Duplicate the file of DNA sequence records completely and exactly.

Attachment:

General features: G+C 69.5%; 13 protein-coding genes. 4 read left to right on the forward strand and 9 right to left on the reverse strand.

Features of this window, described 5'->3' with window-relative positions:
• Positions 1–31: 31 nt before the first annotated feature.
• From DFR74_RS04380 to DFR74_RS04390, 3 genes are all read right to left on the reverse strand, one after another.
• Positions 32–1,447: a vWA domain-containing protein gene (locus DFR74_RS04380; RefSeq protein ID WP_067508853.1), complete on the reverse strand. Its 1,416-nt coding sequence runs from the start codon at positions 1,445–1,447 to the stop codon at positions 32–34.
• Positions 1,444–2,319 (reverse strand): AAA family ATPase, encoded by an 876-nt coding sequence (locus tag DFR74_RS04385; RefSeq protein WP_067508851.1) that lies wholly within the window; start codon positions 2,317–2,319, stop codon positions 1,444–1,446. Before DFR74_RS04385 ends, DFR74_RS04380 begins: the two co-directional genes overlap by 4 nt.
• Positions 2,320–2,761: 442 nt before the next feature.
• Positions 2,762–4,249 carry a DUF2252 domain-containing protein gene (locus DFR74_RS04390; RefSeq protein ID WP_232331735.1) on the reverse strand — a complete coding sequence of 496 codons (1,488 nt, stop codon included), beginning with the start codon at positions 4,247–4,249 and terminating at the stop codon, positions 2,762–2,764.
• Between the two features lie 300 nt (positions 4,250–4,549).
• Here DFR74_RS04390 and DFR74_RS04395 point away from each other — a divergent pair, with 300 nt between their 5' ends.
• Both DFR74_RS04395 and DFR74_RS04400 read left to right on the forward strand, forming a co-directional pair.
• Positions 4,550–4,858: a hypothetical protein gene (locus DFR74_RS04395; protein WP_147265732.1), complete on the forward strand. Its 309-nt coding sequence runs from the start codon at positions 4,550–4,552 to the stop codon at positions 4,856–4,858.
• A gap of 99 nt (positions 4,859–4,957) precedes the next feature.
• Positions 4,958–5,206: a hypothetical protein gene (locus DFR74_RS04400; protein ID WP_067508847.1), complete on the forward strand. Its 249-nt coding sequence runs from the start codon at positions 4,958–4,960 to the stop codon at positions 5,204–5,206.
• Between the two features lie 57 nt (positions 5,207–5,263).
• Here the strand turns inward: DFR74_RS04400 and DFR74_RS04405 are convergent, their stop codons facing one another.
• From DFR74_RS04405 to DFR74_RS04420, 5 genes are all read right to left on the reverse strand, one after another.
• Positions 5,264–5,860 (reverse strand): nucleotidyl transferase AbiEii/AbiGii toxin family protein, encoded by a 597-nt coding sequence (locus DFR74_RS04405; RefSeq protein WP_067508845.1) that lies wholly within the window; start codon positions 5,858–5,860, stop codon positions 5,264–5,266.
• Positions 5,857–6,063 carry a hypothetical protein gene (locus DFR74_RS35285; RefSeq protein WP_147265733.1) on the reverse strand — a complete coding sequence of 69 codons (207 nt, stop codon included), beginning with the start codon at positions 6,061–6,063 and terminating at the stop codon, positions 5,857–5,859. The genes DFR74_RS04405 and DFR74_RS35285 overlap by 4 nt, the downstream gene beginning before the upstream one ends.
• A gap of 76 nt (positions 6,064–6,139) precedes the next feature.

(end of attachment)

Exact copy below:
General features: G+C 69.5%; 13 protein-coding genes. 4 read left to right on the forward strand and 9 right to left on the reverse strand.

Features of this window, described 5'->3' with window-relative positions:
• Positions 1–31: 31 nt before the first annotated feature.
• From DFR74_RS04380 to DFR74_RS04390, 3 genes are all read right to left on the reverse strand, one after another.
• Positions 32–1,447: a vWA domain-containing protein gene (locus DFR74_RS04380; RefSeq protein ID WP_067508853.1), complete on the reverse strand. Its 1,416-nt coding sequence runs from the start codon at positions 1,445–1,447 to the stop codon at positions 32–34.
• Positions 1,444–2,319 (reverse strand): AAA family ATPase, encoded by an 876-nt coding sequence (locus tag DFR74_RS04385; RefSeq protein WP_067508851.1) that lies wholly within the window; start codon positions 2,317–2,319, stop codon positions 1,444–1,446. Before DFR74_RS04385 ends, DFR74_RS04380 begins: the two co-directional genes overlap by 4 nt.
• Positions 2,320–2,761: 442 nt before the next feature.
• Positions 2,762–4,249 carry a DUF2252 domain-containing protein gene (locus DFR74_RS04390; RefSeq protein ID WP_232331735.1) on the reverse strand — a complete coding sequence of 496 codons (1,488 nt, stop codon included), beginning with the start codon at positions 4,247–4,249 and terminating at the stop codon, positions 2,762–2,764.
• Between the two features lie 300 nt (positions 4,250–4,549).
• Here DFR74_RS04390 and DFR74_RS04395 point away from each other — a divergent pair, with 300 nt between their 5' ends.
• Both DFR74_RS04395 and DFR74_RS04400 read left to right on the forward strand, forming a co-directional pair.
• Positions 4,550–4,858: a hypothetical protein gene (locus DFR74_RS04395; protein WP_147265732.1), complete on the forward strand. Its 309-nt coding sequence runs from the start codon at positions 4,550–4,552 to the stop codon at positions 4,856–4,858.
• A gap of 99 nt (positions 4,859–4,957) precedes the next feature.
• Positions 4,958–5,206: a hypothetical protein gene (locus DFR74_RS04400; protein ID WP_067508847.1), complete on the forward strand. Its 249-nt coding sequence runs from the start codon at positions 4,958–4,960 to the stop codon at positions 5,204–5,206.
• Between the two features lie 57 nt (positions 5,207–5,263).
• Here the strand turns inward: DFR74_RS04400 and DFR74_RS04405 are convergent, their stop codons facing one another.
• From DFR74_RS04405 to DFR74_RS04420, 5 genes are all read right to left on the reverse strand, one after another.
• Positions 5,264–5,860 (reverse strand): nucleotidyl transferase AbiEii/AbiGii toxin family protein, encoded by a 597-nt coding sequence (locus DFR74_RS04405; RefSeq protein WP_067508845.1) that lies wholly within the window; start codon positions 5,858–5,860, stop codon positions 5,264–5,266.
• Positions 5,857–6,063 carry a hypothetical protein gene (locus DFR74_RS35285; RefSeq protein WP_147265733.1) on the reverse strand — a complete coding sequence of 69 codons (207 nt, stop codon included), beginning with the start codon at positions 6,061–6,063 and terminating at the stop codon, positions 5,857–5,859. The genes DFR74_RS04405 and DFR74_RS35285 overlap by 4 nt, the downstream gene beginning before the upstream one ends.
• A gap of 76 nt (positions 6,064–6,139) precedes the next feature.